Dora’s Shawn Shipley honored by governor as part of 2017 MoDOT bridges-replacement team
Shawn Shipley, supervisor of the Missouri Department of Transportation maintenance shed in Dora, had been asleep only a couple of hours when his phone rang sometime between 3 and 4 a.m. that Saturday morning, April 30, 2017.
Answering the phone in an exhausted fog, Shipley couldn’t believe what his fellow MoDOT employee Chaseton Rogers was telling him: The major CC Highway and PP Highway bridges over the North Fork of the White River in eastern Ozark County had been completely washed away by raging floodwaters. The bridges were gone.
“I was in absolute, total disbelief,” Shipley said Monday, recalling that moment from two years ago.
The impressive work by Shipley and his MoDOT co-workers in Dora in dealing with the 2017 flood-related calamities, and then their work with MoDOT employees throughout the state in getting the two big bridges rebuilt within only six months of the flood were recognized last week in Jefferson City when Gov. Mike Parson presented team members, including Shipley, with the Governor’s Award for Quality and Productivity.
The MoDOT team was one of five state-employed teams to be recognized with the award during the Jan. 9 event.
MoDOT project manager Pete Berry in Willow Springs, also a member of the honored team, told the Times Monday that in his 24-year career with MoDOT, he’d never seen anything like the coordinated effort by multiple state agencies and outside consultants that resulted in the rebuilt bridges’ completion just six months after the flood. Also amazing was the fact that the rebuilt bridges were completed and opened to traffic just three months after the contract was awarded to Kansas City-based Clarkson Construction, the lowest of four bidders on the two-bridge project.
In presenting the award, including individual plaques for team members and a larger plaque now displayed in MoDOT’s regional office in Willow Springs, Parson recognized the team for “excellent customer service” during the bridge replacements and commended their effort in “minimizing the inconvenience to the public and expediting planning, procurement and construction for both bridges.”
A press release from the governor’s office said the replacement team “compressed a construction process for bridges of this size that normally takes three years into less than six months. … Adding to the complexity of these projects, the new bridges were redesigned to avoid future flood damage.”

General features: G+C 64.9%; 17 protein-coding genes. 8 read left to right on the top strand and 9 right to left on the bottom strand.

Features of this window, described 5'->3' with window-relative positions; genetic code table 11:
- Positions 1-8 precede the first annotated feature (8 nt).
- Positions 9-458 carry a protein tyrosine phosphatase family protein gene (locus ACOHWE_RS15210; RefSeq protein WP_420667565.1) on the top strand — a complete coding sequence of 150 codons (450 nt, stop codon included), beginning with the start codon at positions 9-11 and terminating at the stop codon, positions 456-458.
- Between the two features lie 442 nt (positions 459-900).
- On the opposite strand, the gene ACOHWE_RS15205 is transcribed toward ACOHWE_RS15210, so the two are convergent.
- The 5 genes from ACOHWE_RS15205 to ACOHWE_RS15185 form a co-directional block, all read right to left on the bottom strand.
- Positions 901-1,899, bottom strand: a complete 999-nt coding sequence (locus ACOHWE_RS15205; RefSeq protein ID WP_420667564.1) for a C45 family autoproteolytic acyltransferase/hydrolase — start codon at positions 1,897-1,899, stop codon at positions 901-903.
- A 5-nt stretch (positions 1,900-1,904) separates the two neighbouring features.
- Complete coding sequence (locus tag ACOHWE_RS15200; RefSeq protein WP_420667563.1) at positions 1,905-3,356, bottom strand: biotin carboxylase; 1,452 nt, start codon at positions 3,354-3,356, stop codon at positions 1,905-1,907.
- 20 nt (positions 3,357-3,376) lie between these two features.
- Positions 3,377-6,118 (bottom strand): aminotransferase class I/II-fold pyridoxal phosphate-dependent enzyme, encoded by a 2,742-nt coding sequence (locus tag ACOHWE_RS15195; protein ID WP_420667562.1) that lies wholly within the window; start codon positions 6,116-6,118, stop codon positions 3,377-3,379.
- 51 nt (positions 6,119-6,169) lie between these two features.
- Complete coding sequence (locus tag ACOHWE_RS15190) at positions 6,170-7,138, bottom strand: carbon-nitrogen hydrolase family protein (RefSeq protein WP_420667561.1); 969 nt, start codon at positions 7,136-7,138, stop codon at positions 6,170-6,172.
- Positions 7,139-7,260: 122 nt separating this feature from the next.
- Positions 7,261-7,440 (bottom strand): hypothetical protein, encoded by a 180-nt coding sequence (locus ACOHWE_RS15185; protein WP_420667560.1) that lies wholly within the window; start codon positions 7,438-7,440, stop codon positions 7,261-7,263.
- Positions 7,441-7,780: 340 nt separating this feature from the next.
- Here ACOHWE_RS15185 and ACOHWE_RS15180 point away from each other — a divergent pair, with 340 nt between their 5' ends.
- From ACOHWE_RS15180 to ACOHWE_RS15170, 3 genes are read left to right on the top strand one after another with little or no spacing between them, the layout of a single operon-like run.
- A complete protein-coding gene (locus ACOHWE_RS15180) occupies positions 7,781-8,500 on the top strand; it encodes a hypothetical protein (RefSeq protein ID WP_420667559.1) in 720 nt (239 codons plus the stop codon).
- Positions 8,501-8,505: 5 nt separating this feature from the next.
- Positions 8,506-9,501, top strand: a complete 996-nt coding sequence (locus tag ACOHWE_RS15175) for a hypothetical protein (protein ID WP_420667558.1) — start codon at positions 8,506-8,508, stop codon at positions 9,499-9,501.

The Clarkson Construction website says the Ozark County North Fork River bridge replacement project was also awarded an America’s Transportation - Mid America Region for Operations Excellence award.
For Shipley, the award was a reminder of the exhausting time during and after the April 29-30, 2017, flood when he and his co-workers at the time, Chaseton Rogers, Andy Boyd, Kane Thomas, Luke Cooley, Dillan Collins and Kody Decker, struggled to do everything they could to keep the driving public safe as torrential rain filled every waterway to record levels. The floodwaters not only destroyed the two major bridges over the North Fork but also covered other roads and bridges throughout the county and washed out approaches where roads connected to low-water crossings.
For example, Shipley said, three bridge ends were washed out on AP Highway on the far east side of the county, “where it didn’t take out the bridge but washed out places where there were 20-foot drops between the road and the bridge end.”
On that Friday evening, April 29, 2017, Shipley said four of his Dora crew members couldn’t get out of their own homes due to the rising water, so he and a couple of others planned to alternate shifts during the night. He had worked until midnight before finally heading home for a few hours’ sleep. After he was awakened by Rogers’ call, he said, “you go back to work because you’ve got to see it for yourself and try to figure out where we go from here.”
Then, standing on the pavement next to where the bridges had been, “it was a strange feeling to see it gone,” he said. “It was unreal.”
That Saturday morning, he and Dillan Collins loaded concrete barricades on trailers, but getting them into position was no easy task. Normally it might have taken 10-15 minutes to reach the east end of the CC Highway bridge. But with the bridge gone, they had to drive north on Highway 181 to Highway 14 then travel east to Highway 63 north of West Plains and head south to CC to drive back west to the river, a trip that took an hour or more. Installing the barricades on the south side of the PP Highway bridge required an even longer drive-around.
For the next two days, the MoDOT employees who were able to get to work rushed to put out “permanent signage and set up barricades to block off the holes,” Shipley said. “We put out every cone, anything we had for a safety device. We ran plumb out of barricades.”
Meanwhile, he said, all of the Dora MoDOT employees had damage on their own properties, and for some of them, the usual 10-minute commute to work at the Dora MoDOT shed became a 60- to 70-mile drive. “Everybody had their own battle to fight,” Shipley said.
Last week, the Dora men’s hard work – along with the work of dozens of other MoDOT employees around the state – was recognized by the governor.
While no one argued that the honor was deserved, there was a bit of irony in the recognition. When asked why it had taken nearly two years for the award to be presented, Berry answered that MoDOT had applied for the award “early last year” and that “the application process is pretty lengthy.”
It seems that applying for the award that honored the quick rebuilding of two major bridges took longer than actually building the bridges.